In terms of a timeframe, Senate Judiciary Chairman Chuck Grassley told CNN earlier tonight that someone with a long record will take time to go through the full record — and he would not commit to holding confirmation hearings before September.
Senate Minority Leader Chuck Schumer released a statement opposing Brett Kavanaugh's nomination just moments after President Trump announced his pick:
"In selecting Judge Brett Kavanaugh for the Supreme Court, President Trump has put reproductive rights and freedoms and health care protections for millions of Americans on the judicial chopping block. His own writings make clear that he would rule against reproductive rights and freedoms, and that he would welcome challenges to the constitutionality of the Affordable Care Act.President Trump repeatedly promised to nominate justices to the bench who are hostile to Roe v. Wade, and who will undermine our health care laws. He has picked Judge Kavanaugh from a list of 25 people who were vetted and approved by the Federalist Society and Heritage Foundation – special interest groups devoted to overturning Roe and striking down the Affordable Care Act. With this pick, the president is making good on his pledge to ‘punish’ women for their choices. Judge Kavanaugh got the nomination because he passed this litmus test, not because he’ll be an impartial judge on behalf of all Americans. If he were to be confirmed, women’s reproductive rights would be in the hands of five men on the Supreme Court.The Senate has come together on a bipartisan basis to protect women’s reproductive rights and to protect health care for millions of Americans before – including those with pre-existing conditions. We need to do it again. I will oppose Judge Kavanaugh’s nomination with everything I have, and I hope a bipartisan majority will do the same. The stakes are simply too high for anything less."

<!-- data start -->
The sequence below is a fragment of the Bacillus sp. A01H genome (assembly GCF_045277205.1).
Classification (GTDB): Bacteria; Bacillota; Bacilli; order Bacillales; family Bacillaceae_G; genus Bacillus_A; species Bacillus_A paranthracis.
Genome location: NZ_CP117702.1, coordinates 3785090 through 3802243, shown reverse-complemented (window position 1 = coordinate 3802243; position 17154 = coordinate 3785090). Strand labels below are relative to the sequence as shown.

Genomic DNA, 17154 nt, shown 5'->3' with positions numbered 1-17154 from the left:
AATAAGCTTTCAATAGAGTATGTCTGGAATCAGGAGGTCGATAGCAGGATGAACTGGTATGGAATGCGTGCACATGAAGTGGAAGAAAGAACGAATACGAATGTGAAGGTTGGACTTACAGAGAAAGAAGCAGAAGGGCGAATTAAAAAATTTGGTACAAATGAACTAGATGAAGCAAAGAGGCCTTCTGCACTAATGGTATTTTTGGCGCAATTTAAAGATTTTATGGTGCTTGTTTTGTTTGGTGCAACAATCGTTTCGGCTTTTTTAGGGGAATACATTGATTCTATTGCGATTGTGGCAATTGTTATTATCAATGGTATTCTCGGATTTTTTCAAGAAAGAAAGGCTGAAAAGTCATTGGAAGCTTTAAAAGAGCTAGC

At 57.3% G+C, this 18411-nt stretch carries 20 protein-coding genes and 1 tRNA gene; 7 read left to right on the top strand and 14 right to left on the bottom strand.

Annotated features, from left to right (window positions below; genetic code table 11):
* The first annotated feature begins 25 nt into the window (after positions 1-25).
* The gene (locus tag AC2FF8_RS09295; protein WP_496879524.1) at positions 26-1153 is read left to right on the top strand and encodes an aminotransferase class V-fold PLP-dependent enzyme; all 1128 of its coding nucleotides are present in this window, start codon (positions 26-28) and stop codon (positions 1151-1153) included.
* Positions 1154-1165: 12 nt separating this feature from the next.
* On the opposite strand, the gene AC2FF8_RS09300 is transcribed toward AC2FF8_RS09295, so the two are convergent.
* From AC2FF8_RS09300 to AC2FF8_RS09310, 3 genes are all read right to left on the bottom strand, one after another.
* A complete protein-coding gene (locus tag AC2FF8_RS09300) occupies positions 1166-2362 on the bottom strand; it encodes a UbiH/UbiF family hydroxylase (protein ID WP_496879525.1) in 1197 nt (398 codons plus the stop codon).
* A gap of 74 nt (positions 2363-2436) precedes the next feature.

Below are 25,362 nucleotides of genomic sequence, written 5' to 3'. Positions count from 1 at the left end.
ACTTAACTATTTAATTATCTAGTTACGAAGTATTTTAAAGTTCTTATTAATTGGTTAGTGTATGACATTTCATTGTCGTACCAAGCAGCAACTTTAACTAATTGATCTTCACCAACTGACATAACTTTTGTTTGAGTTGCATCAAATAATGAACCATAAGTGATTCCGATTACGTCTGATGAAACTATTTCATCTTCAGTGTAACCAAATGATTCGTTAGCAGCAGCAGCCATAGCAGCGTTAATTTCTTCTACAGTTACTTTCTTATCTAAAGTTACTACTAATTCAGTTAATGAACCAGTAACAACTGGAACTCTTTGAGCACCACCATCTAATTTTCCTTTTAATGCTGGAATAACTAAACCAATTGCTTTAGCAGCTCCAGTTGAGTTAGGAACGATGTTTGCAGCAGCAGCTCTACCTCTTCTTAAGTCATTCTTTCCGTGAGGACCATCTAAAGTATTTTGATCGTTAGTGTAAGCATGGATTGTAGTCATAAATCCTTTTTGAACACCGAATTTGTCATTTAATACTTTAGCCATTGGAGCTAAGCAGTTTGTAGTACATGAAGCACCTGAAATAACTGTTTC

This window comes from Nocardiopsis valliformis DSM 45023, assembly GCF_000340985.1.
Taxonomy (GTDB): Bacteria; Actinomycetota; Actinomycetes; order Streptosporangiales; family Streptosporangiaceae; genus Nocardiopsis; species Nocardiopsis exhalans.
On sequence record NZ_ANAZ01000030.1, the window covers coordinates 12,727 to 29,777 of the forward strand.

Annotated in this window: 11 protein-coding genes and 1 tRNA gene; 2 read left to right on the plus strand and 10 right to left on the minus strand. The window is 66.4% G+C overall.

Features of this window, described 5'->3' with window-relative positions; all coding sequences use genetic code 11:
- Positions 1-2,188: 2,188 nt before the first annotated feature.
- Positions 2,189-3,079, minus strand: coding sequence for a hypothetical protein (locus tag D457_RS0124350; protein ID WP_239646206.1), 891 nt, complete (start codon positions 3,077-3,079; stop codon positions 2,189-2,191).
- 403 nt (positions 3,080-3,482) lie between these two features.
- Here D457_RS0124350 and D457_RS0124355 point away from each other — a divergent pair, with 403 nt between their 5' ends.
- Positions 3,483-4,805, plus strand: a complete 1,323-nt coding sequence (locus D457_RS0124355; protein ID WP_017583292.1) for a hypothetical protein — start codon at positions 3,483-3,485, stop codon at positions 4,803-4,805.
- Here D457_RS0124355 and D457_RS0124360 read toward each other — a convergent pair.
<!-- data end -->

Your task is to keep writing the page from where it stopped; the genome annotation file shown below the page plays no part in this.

Supreme Court nominee, Brett Kavanaugh, said he's grateful to President Trump for the selection.
"Mr. President, I am grateful to you, and I'm humbled by your confidence in me," he said.
He also thanked Supreme Court Justice Elena Kagan, who he said hired him as a teacher.
"For the past 11 years I've taught hundreds of students primarily at Harvard Law School. I teach that the Constitution's separation of powers protects individual liberty, and I remain grateful to the dean who hired me, Justice Elena Kagan," he said.